Cash and Smart Phones in China

Back in May, I wrote about the central role that Smart Phones play in the day-to-day life of those in mainland China. In particular, you are considered odd if you try to pay for just about anything with cash. Now, The New York Times has an article that serves as a nice followup.

According to the Times, cash in urban China is rapidly becoming obsolete. This evolution has been remarkably swift: three years ago, cash was used for most transactions. Now, as I said, its use is considered odd. The secret to the fast uptake and near universal acceptance of digital payments is the use of QR codes. Instead of expensive card readers, merchants simply provide a print out of a QR code that the customer scans with his smart phone. That means that even very small merchants—even street musicians—can accept digital payments with virtually no cost other than the transaction fee.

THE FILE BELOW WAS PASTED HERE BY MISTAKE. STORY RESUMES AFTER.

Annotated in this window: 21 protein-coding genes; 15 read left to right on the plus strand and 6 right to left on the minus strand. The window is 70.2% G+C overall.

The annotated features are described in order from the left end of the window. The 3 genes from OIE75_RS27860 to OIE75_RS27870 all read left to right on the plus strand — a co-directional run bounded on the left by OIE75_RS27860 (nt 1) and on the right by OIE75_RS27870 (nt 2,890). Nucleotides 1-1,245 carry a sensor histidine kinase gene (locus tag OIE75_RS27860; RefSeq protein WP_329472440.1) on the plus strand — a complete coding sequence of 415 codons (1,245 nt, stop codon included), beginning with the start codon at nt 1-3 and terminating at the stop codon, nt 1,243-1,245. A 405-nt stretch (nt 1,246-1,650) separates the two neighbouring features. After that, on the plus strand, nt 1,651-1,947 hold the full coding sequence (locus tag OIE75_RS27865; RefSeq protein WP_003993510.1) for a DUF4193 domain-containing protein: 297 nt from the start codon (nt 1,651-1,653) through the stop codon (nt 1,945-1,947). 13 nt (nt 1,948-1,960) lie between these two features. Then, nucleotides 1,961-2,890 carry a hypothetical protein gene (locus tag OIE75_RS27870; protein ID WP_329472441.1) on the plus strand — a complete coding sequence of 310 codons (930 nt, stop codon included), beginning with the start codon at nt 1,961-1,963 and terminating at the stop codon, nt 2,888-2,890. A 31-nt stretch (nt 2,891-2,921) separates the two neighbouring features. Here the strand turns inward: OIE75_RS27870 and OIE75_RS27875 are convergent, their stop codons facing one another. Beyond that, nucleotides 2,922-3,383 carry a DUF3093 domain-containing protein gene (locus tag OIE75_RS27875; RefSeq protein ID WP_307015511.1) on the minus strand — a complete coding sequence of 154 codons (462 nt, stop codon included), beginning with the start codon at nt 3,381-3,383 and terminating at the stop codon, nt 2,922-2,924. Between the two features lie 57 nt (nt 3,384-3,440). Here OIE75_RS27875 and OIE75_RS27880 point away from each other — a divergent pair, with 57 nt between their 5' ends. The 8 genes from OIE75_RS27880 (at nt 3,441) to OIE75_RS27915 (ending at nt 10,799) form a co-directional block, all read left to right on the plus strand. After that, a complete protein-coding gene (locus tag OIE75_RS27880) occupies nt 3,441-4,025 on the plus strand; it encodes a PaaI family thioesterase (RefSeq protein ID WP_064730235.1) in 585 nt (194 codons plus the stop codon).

The author of the article says that, so far, this trend has not moved outside of mainland China, not even to Hong Kong. I look forward to seeing its use spread to the West, although as I said in my original post, I hope it’s not through single portal like WeChat that has privacy implications.

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